When the world, as far as you can tell, is falling apart,
A hopeless, mad, unraveling mess
Nations slamming their borders shut in fear of “the other”
Oceans warming, wildfires burning, lowlands flooding, polar bears starving
Our queer brothers and sisters, celebrating wide open to life, gunned down mid-song
And it’s more than your heart can take
And you yourself want to withdraw, or erect your own mile-high borders, or to clench your hands tight into fists and fight back, scratch back, throw missiles back across the border of us/them
Can you feel
We can't get the memo too much.
We can't hear it too often.
Tread gently here.
THE CURSE OF THE FUNK
I don't know about you, but these past two weeks, I'm pretty sure the planets have been in the constellation of Funk. It's been funky in the home, funky on the street, funky in the various circles of friends and communities. I'm pretty sure those midnight stars are getting down John Travolta-style to "You Should Be Dancing."
THE S-WORD, AND HOW THE HECK TO WRITE ABOUT IT
For the last of my Shameless Summer Series, I wanted to write to you all with a message about "the S-word," identity to be determined in just a moment.
But a problem arose: I didn't know how to do it, without being regarded as spam and sent away to a far off mysterious land called Junkmail, never to be seen again.
And so I am resorting to sneaky sideways references to that three-lettered word that is, needless to say, a fundamental part of life, insofar as none of us would be here without it.
You’re in a conversation with someone you care about. You catch a hint that one of you wants more closeness/more space than the other. One of you pulls away in silence, or perhaps pretends that “everything’s fine” with not-so-hidden undertones of hopelessness, while the other moves in closer, perhaps tightening in fear or impatience.
Angry, fearful, or withdrawn reactivity bursts like a flame onto the scene.Criticisms and accusations abound, feeding one another like logs on a fire.
Suddenly: disconnect.No one present in the room.
People love to give advice.
Whether you want it or not. Whether it's useful or not. Whether they've considered, digested, reflected upon their own triggers, feelings, and needs -- or not.
They love to tell you what's wrong with you, what you should do with your life, where you went astray, and what you "need to do" to get back on track.
Oftentimes, such "help" comes in moments that we're hurting and in need support, we're genuinely wobbly, vulnerable, and in need of guidance. Then comes our friend who generously decides to "speak their mind," and suddenly the mess only gets messier.
As Valentine's Day approaches, a day that can provoke so much angst in us whether we are single or partnered, I wish to join that revolutionary current which every year helps re-write the script of what's possible on a day curated and seemingly owned by Hallmark.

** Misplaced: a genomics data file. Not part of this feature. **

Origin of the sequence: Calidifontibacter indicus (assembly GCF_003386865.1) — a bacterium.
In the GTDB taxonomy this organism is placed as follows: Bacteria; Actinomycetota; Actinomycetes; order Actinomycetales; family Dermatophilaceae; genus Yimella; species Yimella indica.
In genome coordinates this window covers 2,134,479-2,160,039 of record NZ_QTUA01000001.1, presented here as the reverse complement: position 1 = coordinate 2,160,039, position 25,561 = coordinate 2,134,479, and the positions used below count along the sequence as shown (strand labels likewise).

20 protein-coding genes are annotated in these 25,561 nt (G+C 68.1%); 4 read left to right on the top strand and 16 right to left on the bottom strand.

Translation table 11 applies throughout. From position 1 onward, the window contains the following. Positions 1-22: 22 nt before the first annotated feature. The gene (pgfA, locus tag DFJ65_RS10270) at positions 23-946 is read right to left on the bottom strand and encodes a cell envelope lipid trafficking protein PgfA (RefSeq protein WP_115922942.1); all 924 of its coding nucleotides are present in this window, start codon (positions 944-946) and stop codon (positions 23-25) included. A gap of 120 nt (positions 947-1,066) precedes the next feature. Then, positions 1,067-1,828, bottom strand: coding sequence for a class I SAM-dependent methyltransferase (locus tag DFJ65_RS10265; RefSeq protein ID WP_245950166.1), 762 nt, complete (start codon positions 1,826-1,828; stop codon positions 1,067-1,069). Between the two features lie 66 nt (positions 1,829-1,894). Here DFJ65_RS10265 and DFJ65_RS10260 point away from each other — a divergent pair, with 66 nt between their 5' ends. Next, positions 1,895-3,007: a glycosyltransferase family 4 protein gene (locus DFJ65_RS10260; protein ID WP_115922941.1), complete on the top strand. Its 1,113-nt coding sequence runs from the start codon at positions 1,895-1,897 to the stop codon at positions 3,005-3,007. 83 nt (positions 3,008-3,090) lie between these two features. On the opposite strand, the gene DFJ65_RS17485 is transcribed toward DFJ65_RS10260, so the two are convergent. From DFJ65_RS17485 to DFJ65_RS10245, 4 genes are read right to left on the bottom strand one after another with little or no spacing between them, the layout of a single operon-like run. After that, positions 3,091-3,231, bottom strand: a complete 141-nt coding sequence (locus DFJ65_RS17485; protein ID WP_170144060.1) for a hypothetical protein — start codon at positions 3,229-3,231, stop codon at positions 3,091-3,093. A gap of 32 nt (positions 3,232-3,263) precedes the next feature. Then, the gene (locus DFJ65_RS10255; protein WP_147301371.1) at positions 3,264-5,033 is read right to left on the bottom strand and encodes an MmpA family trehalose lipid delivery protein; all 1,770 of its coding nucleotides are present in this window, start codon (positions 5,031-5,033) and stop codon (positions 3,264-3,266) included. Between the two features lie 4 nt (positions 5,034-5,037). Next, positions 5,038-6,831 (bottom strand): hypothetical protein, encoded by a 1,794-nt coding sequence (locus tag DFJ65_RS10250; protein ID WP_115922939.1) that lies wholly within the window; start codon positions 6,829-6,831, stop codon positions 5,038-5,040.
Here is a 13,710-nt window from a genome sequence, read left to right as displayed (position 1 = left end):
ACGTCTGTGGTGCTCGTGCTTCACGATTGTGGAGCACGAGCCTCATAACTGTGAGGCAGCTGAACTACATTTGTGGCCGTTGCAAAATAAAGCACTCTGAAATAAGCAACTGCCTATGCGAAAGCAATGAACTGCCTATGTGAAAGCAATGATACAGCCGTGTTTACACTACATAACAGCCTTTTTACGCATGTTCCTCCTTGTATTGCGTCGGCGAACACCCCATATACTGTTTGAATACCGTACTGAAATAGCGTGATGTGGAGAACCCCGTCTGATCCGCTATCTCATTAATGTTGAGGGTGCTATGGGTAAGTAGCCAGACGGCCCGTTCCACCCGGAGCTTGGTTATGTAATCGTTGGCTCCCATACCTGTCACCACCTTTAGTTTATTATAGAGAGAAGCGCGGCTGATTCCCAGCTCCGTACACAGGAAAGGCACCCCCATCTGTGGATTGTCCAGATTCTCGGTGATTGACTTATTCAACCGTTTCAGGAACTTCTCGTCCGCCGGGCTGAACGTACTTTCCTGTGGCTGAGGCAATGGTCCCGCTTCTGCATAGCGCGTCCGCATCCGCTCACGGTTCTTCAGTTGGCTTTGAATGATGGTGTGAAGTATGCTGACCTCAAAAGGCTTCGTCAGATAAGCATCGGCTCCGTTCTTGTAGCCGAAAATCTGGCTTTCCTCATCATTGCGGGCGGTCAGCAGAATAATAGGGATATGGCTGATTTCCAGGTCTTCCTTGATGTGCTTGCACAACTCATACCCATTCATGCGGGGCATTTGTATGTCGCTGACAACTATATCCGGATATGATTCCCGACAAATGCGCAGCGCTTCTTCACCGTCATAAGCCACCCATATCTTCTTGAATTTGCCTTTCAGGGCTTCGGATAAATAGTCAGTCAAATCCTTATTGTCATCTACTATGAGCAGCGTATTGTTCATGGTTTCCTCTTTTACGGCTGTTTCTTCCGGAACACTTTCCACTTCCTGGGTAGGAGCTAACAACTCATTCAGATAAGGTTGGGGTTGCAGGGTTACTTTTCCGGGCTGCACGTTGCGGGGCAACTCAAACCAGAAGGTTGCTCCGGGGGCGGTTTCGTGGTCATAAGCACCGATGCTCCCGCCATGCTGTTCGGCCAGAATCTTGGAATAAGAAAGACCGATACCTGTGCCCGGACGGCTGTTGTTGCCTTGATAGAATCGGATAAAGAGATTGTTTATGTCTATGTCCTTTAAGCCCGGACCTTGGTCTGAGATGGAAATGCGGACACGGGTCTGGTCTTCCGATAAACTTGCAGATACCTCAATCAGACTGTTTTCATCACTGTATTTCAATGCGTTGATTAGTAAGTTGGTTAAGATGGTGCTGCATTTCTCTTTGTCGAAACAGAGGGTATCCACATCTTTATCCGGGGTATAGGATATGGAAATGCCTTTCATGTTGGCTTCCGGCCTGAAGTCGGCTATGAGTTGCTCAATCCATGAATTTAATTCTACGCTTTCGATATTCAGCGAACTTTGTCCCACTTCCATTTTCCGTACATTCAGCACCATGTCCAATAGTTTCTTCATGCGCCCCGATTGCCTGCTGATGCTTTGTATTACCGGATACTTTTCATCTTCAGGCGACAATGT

Let us declare Valentine's Day an invitation to that energy of love which beckons all of us to lean just a little deeper, a little more surrendered, into its wildly open and unconditionally tender arms.
Home. Family. Holidays.
Feeling excited yet?
Three words that can conjure up images of awkward family dinners, pursed lips, charged words, stiff-armed hugs, and the family dog fed scraps of bitter resentment under the table.
So many of us are deeply impacted by world events as of late — the bombings in Paris and in Beirut, the hostage crisis in Mali, the refugee crisis sweeping through Europe, and the crisis of xenophobia pouring faster than refugees into our own nation.
So many of us are feeling heartbroken and wanting to make a difference — whether to make our world safer, to contribute to more compassionate dialogue about refugees and asylum, or to foster awareness of the underpinnings of what we call peace and terrorism.
The sights and sounds of terror and trauma front and center in the news can feel like too much for these hearts and bodies to make sense of. Often I have wondered, “Was I born into the wrong time on this planet? I never asked to live in a world this broken,” and I know many of you have asked the same.
This article was published online. READ MORE AT REBELLE SOCIETY
There's a reason more of us haven't checked perpetual self-kindness off the to-do list, aren't more habitually loving to ourselves when things fall apart, when it seems the only person to blame is ourselves, whether we've said the "wrong" thing in a tenuous relationship, forgotten an important date, or flown off the handle in a way we deem despicable and/or humiliating, and want nothing more than to bury our head in the sand.
There's a reason we aren't more kind.
No matter how much we tip toe... and walk on egg shells... and say all the right things... and pull all the right dance moves... still... it happens.
Conflict is an unavoidable part of life, and yet, so much suffering comes not from the skirmish itself, but from the added layer of "there's something wrong with me" that we pile on top of it, finding in conflict proof, yet again, of our defectiveness and not enoughness.
How, then, when conflict rears its head, might we portion out just a little more self-gentleness, a little more trust, a little more mercy for ourselves amid the madness?